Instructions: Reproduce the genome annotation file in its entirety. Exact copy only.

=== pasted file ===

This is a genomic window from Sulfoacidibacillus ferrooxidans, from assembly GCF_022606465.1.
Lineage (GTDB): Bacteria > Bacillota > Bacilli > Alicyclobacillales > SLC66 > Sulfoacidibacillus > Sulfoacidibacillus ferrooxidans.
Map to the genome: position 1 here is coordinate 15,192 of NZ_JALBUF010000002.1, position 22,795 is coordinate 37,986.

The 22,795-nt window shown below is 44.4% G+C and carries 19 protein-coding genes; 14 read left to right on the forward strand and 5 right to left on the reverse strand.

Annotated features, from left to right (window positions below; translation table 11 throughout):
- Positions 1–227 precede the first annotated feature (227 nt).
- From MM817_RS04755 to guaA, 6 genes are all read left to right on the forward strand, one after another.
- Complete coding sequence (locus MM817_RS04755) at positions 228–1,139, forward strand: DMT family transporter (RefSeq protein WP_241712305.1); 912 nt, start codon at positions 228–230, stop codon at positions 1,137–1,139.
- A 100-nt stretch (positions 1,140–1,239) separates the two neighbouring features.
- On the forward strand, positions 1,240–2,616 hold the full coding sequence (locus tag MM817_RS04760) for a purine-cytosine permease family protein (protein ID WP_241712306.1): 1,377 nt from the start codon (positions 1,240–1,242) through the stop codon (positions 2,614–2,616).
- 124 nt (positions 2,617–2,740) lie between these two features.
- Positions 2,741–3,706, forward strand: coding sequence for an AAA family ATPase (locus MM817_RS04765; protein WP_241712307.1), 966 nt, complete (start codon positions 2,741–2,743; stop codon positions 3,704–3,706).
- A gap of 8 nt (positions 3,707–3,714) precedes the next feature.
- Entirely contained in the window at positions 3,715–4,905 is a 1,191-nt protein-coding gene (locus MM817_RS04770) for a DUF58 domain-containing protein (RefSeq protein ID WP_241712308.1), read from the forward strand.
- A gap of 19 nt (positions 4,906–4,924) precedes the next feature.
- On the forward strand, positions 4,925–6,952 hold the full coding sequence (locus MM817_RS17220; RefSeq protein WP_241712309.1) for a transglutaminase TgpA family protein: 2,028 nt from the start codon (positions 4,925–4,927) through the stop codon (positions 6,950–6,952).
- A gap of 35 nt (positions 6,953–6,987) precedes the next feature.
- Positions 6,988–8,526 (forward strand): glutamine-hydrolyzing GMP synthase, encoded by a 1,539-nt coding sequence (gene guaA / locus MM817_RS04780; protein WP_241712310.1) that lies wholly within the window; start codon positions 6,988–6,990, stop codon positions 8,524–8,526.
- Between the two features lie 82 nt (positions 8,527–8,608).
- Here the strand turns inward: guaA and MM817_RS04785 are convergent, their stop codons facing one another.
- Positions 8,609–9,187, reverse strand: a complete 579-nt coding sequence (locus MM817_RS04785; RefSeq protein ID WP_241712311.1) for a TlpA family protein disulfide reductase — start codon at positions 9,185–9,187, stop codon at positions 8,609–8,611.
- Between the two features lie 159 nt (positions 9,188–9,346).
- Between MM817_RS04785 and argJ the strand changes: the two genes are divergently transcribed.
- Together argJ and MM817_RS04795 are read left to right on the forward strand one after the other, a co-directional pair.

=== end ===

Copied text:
This is a genomic window from Sulfoacidibacillus ferrooxidans, from assembly GCF_022606465.1.
Lineage (GTDB): Bacteria > Bacillota > Bacilli > Alicyclobacillales > SLC66 > Sulfoacidibacillus > Sulfoacidibacillus ferrooxidans.
Map to the genome: position 1 here is coordinate 15,192 of NZ_JALBUF010000002.1, position 22,795 is coordinate 37,986.

The 22,795-nt window shown below is 44.4% G+C and carries 19 protein-coding genes; 14 read left to right on the forward strand and 5 right to left on the reverse strand.

Annotated features, from left to right (window positions below; translation table 11 throughout):
- Positions 1–227 precede the first annotated feature (227 nt).
- From MM817_RS04755 to guaA, 6 genes are all read left to right on the forward strand, one after another.
- Complete coding sequence (locus MM817_RS04755) at positions 228–1,139, forward strand: DMT family transporter (RefSeq protein WP_241712305.1); 912 nt, start codon at positions 228–230, stop codon at positions 1,137–1,139.
- A 100-nt stretch (positions 1,140–1,239) separates the two neighbouring features.
- On the forward strand, positions 1,240–2,616 hold the full coding sequence (locus tag MM817_RS04760) for a purine-cytosine permease family protein (protein ID WP_241712306.1): 1,377 nt from the start codon (positions 1,240–1,242) through the stop codon (positions 2,614–2,616).
- 124 nt (positions 2,617–2,740) lie between these two features.
- Positions 2,741–3,706, forward strand: coding sequence for an AAA family ATPase (locus MM817_RS04765; protein WP_241712307.1), 966 nt, complete (start codon positions 2,741–2,743; stop codon positions 3,704–3,706).
- A gap of 8 nt (positions 3,707–3,714) precedes the next feature.
- Entirely contained in the window at positions 3,715–4,905 is a 1,191-nt protein-coding gene (locus MM817_RS04770) for a DUF58 domain-containing protein (RefSeq protein ID WP_241712308.1), read from the forward strand.
- A gap of 19 nt (positions 4,906–4,924) precedes the next feature.
- On the forward strand, positions 4,925–6,952 hold the full coding sequence (locus MM817_RS17220; RefSeq protein WP_241712309.1) for a transglutaminase TgpA family protein: 2,028 nt from the start codon (positions 4,925–4,927) through the stop codon (positions 6,950–6,952).
- A gap of 35 nt (positions 6,953–6,987) precedes the next feature.
- Positions 6,988–8,526 (forward strand): glutamine-hydrolyzing GMP synthase, encoded by a 1,539-nt coding sequence (gene guaA / locus MM817_RS04780; protein WP_241712310.1) that lies wholly within the window; start codon positions 6,988–6,990, stop codon positions 8,524–8,526.
- Between the two features lie 82 nt (positions 8,527–8,608).
- Here the strand turns inward: guaA and MM817_RS04785 are convergent, their stop codons facing one another.
- Positions 8,609–9,187, reverse strand: a complete 579-nt coding sequence (locus MM817_RS04785; RefSeq protein ID WP_241712311.1) for a TlpA family protein disulfide reductase — start codon at positions 9,185–9,187, stop codon at positions 8,609–8,611.
- Between the two features lie 159 nt (positions 9,188–9,346).
- Between MM817_RS04785 and argJ the strand changes: the two genes are divergently transcribed.
- Together argJ and MM817_RS04795 are read left to right on the forward strand one after the other, a co-directional pair.